"Though the fig tree does not bud and there are no grapes on the vines, though the olive crop fails and the fields produce no food, though there are no sheep in the pen and no cattle in the stalls, yet I will rejoice in the LORD, I will be joyful in God my Savior" (Hab. 3:17-18).
When we experience adversity, we generally respond in one of three ways: (1) we become angry; (2) we try to gut it out; or (3) we accept it with joy.
When adversity comes our way, we say, "Why me, Lord?" We become bitter and resentful and blame God and others for our problems. We view ourselves as victims and demand that God answer our accusing questions: "Why don't You love me, Lord? We feel entitled to life, health, wealth, and happiness.
Gutting It Out
Another way we respond to adversity is by adopting a stoic attitude, repressing our emotions. We lie to ourselves and say, "I'm gutting it out. I'm demonstrating endurance." In reality, we are merely isolating ourselves with a shell of false bravado. We don't meditate on God's love, we don't pray, we don't believe God really has anything good planned for us. We simply tell ourselves, "This will soon be over. I'm a survivor." We never receive what God has planned for us if we stay here.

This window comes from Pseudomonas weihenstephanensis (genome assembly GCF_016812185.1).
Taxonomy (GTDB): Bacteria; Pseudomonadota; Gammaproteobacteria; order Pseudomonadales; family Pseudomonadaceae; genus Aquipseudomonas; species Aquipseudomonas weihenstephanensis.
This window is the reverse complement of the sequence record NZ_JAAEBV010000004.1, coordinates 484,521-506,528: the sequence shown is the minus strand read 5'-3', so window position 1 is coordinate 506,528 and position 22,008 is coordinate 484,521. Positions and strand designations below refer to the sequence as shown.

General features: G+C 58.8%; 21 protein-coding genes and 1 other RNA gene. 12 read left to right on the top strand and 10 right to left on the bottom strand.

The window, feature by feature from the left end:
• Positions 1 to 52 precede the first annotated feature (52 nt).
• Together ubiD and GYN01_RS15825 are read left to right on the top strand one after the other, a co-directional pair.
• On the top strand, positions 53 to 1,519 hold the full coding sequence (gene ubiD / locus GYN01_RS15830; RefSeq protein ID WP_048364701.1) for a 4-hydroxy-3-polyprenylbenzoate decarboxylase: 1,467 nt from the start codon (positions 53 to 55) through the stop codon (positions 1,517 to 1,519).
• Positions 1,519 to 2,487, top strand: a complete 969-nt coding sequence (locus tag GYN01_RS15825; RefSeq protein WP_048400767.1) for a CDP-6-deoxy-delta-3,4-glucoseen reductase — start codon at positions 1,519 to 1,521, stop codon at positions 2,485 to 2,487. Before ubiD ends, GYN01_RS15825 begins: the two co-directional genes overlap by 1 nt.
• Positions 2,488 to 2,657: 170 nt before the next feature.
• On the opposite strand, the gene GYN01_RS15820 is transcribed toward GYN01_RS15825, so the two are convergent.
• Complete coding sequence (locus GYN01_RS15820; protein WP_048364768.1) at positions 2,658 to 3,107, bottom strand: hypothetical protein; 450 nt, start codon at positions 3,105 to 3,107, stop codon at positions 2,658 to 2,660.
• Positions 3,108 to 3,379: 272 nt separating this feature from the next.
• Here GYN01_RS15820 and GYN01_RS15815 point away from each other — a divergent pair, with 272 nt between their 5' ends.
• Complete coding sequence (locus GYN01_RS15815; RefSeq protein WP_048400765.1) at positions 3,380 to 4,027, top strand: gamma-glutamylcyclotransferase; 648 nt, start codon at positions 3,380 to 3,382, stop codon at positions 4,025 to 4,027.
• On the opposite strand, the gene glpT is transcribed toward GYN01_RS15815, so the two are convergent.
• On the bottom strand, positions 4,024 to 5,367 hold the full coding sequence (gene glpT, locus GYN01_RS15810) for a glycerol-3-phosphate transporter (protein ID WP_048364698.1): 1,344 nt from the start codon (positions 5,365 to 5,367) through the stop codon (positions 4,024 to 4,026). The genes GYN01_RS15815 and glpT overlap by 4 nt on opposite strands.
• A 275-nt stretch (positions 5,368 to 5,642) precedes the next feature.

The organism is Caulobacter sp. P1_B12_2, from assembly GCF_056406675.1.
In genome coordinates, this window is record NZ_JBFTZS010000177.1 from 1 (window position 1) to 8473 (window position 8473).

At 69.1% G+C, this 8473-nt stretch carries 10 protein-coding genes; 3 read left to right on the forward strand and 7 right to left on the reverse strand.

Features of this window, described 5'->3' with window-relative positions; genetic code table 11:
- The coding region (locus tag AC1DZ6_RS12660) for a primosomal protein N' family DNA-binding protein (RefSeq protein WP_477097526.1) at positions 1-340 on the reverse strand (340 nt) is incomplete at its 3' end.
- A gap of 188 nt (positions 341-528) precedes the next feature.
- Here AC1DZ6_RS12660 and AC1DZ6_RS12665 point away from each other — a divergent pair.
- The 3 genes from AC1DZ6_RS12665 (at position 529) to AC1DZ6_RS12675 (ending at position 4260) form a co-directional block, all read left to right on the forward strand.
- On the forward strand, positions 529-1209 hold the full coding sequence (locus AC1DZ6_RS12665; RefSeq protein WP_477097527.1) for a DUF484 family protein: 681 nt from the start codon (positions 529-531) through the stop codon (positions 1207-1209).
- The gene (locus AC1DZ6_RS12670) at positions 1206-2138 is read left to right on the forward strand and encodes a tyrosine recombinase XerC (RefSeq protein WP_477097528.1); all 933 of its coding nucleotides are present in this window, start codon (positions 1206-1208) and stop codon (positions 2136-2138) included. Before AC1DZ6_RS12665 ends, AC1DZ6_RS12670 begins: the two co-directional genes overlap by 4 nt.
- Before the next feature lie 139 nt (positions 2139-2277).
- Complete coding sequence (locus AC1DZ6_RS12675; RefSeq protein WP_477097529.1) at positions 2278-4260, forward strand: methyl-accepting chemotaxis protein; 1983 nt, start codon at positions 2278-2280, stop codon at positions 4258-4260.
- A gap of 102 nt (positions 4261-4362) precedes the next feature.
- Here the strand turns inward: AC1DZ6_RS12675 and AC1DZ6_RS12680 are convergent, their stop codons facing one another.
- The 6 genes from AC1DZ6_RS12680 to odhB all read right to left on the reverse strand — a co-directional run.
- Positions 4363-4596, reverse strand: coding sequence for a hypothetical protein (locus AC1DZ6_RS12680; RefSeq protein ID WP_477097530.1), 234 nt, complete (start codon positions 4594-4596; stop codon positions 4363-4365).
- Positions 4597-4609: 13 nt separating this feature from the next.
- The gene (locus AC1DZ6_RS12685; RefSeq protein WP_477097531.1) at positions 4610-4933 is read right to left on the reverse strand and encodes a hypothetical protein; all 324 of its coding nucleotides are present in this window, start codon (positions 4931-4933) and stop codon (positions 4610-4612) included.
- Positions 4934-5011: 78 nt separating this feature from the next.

Acceptance with Joy
This is the response God seeks from us. When adversity comes, we rest in His love and trust that He knows best. We realize that nothing can happen to us without His permission. If there is pain in our lives, we know it's because God deems it necessary for our growth or wishes to use our pain to minister to others.
God revealed to the prophet Habakkuk that Israel was soon to be invaded by the Babylonians. Habakkuk knew that Israel was about to suffer intense adversity as part of God's loving discipline of His people. Habakkuk faced the looming national tragedy with an attitude of acceptance with joy.
If Habakkuk could be joyful in the face of a national calamity, then we can rejoice in the Lord no matter what comes our way.